Briefing Note 2 – What Do We Mean by Net Zero?

 

What Do We Mean by Net Zero?

 

The Paris Agreement reflects an ambition of the global community to halt anthropogenic climate change. However, although a significant step forward, this ratified document achieves little in isolation. The success or failure of the Paris Agreement rests on the willingness of signatories to implement the required changes to decarbonise our society and reach greenhouse gas balance and net zero emissions.

 

Ultimately it is national governments that will interpret and enact the Paris Agreement’s temperature goal. This interpretation primarily rests on understanding the meaning of articles 2.1a (“Holding the increase in the global average temperature to well-below 2°C above pre-industrial levels and pursuing efforts to limit the temperature increase to 1.5°C above pre-industrial levels”) and 4.1 (“…to achieve a balance between anthropogenic emissions by sources and removal by sinks of greenhouse gases in the second half of this century”).

 

Understanding these two articles is key to designing targets that are consistent with the Paris Agreement. In particular the statement about ‘balancing sources and sinks’ emphasises the requirement of a net zero target.

 

Which Gases Should We Include and What Metric of Aggregation Should Be Used?

 

One option is to include as many of the major contributing greenhouse gases to global warming as possible. 

The three largest single contributing gases are CO2, methane and nitrous oxide; but these don’t all contribute to warming equally. CO2 and nitrous oxide have long atmospheric lifetimes and act as cumulative pollutants. Methane contributes to more warming but has a short atmospheric lifetime of one decade. This means the consequences of reducing emissions for each gas is different.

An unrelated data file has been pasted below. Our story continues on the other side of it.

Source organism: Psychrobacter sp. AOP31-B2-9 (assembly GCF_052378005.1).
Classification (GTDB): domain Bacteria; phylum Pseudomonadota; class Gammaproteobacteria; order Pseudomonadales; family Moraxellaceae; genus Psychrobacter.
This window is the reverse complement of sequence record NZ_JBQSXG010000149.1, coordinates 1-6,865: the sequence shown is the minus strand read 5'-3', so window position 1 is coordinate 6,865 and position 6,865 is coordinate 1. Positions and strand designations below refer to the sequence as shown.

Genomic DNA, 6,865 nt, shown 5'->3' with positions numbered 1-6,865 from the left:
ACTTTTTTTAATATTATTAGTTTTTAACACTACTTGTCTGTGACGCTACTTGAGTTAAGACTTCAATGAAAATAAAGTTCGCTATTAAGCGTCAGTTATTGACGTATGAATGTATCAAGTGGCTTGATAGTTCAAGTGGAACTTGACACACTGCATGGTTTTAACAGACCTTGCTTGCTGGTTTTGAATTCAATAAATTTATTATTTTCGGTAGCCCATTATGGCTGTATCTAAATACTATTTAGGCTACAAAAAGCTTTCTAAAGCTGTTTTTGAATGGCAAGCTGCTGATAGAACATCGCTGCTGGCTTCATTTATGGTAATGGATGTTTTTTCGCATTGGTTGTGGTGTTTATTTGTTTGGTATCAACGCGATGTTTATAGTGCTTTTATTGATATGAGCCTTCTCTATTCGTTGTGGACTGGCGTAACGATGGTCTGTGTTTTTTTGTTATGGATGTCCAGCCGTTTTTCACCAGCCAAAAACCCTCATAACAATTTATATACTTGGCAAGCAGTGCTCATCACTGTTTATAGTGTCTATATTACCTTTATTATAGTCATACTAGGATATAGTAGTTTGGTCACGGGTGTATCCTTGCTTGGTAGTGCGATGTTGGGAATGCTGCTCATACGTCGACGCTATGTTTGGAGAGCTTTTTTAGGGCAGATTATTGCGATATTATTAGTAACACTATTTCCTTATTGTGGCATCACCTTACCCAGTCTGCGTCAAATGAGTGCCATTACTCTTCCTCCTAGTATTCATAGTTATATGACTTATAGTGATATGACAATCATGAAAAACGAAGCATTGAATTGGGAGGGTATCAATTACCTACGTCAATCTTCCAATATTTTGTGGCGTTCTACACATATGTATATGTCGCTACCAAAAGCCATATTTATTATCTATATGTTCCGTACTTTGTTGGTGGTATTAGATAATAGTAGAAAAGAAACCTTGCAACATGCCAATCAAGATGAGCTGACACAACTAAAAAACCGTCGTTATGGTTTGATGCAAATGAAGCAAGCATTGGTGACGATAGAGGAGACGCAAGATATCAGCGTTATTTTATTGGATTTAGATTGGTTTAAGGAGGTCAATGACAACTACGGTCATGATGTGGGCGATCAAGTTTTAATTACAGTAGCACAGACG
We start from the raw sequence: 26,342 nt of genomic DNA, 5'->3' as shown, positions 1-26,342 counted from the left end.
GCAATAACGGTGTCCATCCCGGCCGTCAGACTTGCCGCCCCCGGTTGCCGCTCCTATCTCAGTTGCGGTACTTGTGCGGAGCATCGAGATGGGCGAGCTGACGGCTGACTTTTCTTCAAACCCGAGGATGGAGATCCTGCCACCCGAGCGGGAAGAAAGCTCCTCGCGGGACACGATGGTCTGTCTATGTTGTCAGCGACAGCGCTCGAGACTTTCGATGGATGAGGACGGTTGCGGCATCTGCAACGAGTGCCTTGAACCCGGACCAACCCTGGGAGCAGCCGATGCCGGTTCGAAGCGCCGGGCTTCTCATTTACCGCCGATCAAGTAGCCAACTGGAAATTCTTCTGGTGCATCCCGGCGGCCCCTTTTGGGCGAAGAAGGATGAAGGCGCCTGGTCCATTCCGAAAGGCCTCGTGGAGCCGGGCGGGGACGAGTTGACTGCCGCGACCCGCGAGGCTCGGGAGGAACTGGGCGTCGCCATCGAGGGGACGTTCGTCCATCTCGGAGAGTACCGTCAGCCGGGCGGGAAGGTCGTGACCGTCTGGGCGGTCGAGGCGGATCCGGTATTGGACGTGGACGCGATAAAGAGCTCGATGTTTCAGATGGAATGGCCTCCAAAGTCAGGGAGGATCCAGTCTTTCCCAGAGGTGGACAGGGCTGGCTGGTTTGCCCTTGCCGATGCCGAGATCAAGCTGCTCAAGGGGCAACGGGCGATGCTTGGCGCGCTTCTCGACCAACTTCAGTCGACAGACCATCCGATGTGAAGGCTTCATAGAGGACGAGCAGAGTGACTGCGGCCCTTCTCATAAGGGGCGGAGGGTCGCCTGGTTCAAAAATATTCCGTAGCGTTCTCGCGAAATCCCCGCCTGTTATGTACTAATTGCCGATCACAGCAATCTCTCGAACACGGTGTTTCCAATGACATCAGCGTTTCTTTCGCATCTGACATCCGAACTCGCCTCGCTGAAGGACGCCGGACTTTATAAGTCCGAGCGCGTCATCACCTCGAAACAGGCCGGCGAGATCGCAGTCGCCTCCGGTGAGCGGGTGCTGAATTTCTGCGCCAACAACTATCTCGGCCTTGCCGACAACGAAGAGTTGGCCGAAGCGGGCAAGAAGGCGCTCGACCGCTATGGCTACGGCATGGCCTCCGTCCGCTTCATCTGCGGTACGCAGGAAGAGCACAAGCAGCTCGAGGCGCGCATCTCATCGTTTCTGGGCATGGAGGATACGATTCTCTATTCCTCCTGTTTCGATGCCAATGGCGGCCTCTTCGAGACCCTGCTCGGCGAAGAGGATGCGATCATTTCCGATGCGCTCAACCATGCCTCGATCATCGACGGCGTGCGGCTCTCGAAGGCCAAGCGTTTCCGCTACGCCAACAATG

For CO2, which acts as a stock pollutant, reducing emissions doesn’t stop warming until net zero emissions are achieved. Methane is different because it acts as a flow pollutant. By reducing the rate of annual emissions we can approximately stabilise warming or achieve reduced warming even with continuing (but declining) emissions, but only in the short term. The GWP metric isn’t perfect for exploring the temperature impact of different GHGs. GWP* could act as a solution to this, offering a formula which better accounts for the different lifetimes of pollutants whilst still remaining simple and flexible enough for implementation in policy.

 

GWP* at the national level offer high historical SLCP emitters the possibility to continue their high SLCP emissions so long as they are stabilised in the second half of the 21stcentury. This is a question of fairness: is it right that historical emitters have the implicit right to continue emitting their SLCPs?

Although the Paris rulebook has chosen GWP100 as the metric for the comparison of greenhouse gases, it doesn’t rule out the possibility of comparing warming impact with GWP* alongside inventory logging with GWP100.